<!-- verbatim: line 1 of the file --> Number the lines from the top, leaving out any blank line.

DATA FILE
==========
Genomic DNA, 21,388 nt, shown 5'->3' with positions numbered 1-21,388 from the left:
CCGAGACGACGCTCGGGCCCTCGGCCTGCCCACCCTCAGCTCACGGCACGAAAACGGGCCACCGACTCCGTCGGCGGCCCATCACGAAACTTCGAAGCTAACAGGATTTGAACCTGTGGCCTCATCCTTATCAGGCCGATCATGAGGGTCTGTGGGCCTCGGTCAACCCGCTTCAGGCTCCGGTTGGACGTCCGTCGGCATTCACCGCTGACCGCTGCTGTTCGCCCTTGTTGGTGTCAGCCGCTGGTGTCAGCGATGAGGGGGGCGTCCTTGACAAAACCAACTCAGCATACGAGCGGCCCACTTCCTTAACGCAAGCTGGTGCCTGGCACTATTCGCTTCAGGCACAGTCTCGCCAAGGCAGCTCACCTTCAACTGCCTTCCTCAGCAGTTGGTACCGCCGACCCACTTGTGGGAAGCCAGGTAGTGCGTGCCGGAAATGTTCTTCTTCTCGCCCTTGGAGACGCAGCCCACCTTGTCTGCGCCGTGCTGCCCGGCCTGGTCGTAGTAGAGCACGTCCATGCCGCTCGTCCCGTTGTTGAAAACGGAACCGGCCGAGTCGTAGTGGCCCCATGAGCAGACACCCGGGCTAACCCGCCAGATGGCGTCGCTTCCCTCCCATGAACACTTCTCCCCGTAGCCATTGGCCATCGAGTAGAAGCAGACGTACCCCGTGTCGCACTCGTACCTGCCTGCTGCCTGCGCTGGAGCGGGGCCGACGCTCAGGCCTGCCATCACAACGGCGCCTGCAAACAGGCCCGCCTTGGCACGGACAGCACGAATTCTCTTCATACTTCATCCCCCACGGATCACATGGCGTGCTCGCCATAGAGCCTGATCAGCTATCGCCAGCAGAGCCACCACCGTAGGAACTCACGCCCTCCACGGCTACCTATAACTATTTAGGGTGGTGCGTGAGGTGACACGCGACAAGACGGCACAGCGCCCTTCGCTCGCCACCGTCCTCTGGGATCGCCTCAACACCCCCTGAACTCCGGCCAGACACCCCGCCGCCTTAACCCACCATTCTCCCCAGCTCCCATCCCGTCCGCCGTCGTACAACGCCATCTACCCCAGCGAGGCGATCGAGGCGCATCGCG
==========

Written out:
Genomic DNA, 21,388 nt, shown 5'->3' with positions numbered 1-21,388 from the left: